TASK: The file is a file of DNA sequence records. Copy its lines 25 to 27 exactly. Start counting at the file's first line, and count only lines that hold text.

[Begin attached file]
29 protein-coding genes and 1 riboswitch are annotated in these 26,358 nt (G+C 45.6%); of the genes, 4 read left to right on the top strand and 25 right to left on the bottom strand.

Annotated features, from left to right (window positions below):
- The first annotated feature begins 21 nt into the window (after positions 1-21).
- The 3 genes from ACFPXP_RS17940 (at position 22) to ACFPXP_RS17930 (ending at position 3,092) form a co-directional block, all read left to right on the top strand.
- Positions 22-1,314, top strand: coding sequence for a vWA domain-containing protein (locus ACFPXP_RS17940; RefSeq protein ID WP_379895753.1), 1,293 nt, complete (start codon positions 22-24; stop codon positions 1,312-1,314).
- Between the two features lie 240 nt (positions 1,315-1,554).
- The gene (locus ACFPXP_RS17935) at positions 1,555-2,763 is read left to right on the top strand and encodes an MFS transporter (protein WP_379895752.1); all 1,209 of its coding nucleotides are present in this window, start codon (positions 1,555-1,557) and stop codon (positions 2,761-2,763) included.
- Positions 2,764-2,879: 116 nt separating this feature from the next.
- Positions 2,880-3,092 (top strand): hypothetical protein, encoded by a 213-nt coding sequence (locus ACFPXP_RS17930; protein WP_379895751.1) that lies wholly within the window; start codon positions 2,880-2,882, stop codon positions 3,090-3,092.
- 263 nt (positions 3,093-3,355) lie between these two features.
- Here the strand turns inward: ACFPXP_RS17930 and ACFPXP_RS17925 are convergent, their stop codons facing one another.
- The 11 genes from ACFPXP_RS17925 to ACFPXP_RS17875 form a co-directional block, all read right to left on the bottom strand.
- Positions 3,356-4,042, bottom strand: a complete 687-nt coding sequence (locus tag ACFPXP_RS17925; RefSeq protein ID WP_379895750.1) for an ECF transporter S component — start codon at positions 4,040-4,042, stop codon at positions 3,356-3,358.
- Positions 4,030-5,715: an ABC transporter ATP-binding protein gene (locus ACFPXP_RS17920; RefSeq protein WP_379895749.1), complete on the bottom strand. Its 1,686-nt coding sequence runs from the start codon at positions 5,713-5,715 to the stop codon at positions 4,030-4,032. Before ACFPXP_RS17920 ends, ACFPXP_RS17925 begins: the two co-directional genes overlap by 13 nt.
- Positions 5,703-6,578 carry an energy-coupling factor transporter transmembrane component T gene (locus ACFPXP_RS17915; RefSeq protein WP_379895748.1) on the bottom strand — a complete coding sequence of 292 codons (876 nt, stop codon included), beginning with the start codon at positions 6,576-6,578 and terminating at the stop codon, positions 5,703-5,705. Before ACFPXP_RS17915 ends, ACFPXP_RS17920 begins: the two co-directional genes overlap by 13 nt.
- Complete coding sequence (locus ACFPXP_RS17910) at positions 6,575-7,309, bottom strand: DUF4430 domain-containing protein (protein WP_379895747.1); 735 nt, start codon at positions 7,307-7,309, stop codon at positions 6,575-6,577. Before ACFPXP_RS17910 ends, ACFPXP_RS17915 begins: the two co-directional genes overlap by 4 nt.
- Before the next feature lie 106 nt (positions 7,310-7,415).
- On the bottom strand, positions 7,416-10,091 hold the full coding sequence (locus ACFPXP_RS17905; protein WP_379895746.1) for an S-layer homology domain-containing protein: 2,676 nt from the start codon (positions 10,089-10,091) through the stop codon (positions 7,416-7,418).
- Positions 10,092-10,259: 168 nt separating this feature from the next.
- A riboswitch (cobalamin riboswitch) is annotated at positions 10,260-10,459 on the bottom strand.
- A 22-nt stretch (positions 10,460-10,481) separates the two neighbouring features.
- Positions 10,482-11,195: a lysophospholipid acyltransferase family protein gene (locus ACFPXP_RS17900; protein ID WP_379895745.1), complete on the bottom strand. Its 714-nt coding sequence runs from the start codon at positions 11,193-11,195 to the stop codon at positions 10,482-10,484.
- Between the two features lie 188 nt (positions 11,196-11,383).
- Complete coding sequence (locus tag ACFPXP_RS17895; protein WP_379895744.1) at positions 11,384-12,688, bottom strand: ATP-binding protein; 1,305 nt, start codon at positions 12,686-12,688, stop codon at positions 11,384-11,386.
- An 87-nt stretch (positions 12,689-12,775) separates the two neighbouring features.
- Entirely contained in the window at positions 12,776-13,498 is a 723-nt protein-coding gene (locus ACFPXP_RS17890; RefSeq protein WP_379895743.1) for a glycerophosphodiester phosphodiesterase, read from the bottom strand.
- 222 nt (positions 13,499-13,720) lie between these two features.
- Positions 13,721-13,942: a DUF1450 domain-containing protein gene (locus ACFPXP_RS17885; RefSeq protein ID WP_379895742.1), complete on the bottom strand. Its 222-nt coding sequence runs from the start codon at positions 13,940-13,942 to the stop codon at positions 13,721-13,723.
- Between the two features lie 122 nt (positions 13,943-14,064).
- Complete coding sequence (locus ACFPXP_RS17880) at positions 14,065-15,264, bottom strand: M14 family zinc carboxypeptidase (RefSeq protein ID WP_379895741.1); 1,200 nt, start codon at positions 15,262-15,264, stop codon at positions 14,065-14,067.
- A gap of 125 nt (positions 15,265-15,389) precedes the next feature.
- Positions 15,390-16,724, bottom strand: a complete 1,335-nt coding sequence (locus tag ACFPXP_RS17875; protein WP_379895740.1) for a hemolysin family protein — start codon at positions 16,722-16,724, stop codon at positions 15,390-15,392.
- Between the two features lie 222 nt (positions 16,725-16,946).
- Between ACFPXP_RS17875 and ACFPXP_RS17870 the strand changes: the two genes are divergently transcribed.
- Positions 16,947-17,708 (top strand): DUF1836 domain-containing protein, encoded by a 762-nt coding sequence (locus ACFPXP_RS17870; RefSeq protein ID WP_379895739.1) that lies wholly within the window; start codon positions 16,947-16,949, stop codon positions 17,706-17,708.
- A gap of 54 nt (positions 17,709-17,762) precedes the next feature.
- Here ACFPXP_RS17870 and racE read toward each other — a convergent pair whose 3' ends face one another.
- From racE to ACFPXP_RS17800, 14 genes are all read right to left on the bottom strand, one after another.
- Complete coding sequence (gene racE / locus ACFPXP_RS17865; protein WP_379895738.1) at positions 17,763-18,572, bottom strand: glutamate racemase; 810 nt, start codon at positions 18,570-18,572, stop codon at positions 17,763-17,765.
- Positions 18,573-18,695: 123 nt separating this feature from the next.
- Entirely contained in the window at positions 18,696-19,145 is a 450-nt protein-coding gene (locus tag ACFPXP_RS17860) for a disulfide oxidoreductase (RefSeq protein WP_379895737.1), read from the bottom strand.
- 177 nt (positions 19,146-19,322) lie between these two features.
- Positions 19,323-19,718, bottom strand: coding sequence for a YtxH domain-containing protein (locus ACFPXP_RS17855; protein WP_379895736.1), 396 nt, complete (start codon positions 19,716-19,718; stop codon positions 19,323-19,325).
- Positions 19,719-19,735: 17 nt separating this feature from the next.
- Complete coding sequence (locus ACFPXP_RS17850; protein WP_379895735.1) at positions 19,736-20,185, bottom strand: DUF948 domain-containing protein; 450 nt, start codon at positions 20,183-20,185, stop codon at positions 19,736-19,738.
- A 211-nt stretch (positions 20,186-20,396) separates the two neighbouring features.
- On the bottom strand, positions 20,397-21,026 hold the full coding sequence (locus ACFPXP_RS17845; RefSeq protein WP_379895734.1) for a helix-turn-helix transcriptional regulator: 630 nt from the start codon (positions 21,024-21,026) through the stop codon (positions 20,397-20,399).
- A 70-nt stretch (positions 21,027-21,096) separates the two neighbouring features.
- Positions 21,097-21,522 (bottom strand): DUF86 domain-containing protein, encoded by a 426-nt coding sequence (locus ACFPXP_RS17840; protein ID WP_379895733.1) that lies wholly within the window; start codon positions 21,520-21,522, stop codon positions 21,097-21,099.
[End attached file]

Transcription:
- An 87-nt stretch (positions 12,689-12,775) separates the two neighbouring features.
- Entirely contained in the window at positions 12,776-13,498 is a 723-nt protein-coding gene (locus ACFPXP_RS17890; RefSeq protein WP_379895743.1) for a glycerophosphodiester phosphodiesterase, read from the bottom strand.
- 222 nt (positions 13,499-13,720) lie between these two features.